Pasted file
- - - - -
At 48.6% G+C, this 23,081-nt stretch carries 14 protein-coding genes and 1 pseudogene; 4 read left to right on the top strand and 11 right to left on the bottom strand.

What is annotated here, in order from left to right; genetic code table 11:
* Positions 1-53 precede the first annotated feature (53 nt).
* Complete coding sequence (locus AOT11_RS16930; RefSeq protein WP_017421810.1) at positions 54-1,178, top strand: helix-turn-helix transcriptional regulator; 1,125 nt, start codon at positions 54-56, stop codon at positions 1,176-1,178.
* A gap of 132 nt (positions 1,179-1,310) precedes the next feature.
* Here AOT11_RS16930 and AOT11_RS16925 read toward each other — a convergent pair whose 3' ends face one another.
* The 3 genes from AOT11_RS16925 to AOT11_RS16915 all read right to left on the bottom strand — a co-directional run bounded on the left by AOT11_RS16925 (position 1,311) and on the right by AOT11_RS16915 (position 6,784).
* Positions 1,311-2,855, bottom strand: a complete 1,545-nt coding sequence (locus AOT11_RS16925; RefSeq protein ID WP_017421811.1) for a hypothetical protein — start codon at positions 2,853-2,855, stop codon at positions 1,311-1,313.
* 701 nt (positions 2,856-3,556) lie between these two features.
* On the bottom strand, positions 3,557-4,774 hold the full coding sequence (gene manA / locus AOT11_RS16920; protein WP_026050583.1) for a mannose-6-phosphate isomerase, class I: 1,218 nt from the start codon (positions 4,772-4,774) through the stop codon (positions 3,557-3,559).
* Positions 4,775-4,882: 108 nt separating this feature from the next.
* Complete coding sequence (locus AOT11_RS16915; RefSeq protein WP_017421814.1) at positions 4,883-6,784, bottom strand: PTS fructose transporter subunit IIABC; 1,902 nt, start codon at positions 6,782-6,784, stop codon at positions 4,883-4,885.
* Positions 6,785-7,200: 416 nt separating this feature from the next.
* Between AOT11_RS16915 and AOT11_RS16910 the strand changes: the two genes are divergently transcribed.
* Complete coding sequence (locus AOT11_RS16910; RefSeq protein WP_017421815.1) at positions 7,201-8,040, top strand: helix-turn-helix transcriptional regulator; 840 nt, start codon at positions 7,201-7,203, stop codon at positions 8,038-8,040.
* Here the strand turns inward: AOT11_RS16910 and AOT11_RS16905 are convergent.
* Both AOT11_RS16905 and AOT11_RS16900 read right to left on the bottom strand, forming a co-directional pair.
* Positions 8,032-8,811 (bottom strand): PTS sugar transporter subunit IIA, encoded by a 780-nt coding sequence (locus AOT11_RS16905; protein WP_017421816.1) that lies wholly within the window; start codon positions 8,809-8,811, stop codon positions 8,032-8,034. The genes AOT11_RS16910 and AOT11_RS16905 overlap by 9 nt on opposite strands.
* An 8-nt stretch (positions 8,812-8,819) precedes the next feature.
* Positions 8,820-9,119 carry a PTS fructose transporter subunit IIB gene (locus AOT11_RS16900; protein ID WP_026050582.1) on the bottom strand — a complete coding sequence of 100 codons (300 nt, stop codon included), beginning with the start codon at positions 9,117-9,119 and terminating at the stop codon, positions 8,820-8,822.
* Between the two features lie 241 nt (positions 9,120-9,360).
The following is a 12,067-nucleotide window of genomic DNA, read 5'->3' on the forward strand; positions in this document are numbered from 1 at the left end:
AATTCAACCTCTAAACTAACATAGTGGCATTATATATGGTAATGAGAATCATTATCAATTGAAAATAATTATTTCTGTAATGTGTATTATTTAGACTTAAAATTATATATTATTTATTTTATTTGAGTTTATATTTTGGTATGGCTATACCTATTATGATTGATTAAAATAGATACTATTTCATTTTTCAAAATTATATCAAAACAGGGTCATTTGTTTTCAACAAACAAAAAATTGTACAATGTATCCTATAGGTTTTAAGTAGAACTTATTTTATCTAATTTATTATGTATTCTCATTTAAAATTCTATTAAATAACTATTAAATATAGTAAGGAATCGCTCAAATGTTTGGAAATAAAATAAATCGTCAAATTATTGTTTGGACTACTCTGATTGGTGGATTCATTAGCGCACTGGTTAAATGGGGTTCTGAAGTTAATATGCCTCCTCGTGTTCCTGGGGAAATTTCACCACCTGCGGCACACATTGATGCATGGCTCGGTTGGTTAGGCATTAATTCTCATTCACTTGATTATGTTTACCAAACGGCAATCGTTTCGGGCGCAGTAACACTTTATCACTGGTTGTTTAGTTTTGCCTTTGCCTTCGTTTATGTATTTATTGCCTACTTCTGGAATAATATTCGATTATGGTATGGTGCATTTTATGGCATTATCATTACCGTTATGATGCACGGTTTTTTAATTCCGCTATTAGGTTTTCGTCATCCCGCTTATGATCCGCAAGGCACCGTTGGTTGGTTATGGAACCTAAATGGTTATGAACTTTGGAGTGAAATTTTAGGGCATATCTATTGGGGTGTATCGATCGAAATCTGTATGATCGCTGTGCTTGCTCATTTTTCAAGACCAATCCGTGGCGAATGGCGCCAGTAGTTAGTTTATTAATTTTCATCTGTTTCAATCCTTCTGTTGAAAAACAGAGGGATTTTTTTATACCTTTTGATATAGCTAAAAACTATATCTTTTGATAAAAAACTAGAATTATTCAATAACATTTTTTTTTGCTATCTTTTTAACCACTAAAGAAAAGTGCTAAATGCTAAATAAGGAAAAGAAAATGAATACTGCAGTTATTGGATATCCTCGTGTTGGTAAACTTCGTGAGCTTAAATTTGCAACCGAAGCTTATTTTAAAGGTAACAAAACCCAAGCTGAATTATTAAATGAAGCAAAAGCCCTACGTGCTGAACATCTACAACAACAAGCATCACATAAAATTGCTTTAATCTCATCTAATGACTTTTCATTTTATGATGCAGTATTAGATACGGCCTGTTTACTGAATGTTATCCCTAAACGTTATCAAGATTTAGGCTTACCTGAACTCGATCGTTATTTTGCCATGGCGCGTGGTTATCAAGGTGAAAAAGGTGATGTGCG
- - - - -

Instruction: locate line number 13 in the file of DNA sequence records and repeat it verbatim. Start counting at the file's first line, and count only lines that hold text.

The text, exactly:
* Positions 6,785-7,200: 416 nt separating this feature from the next.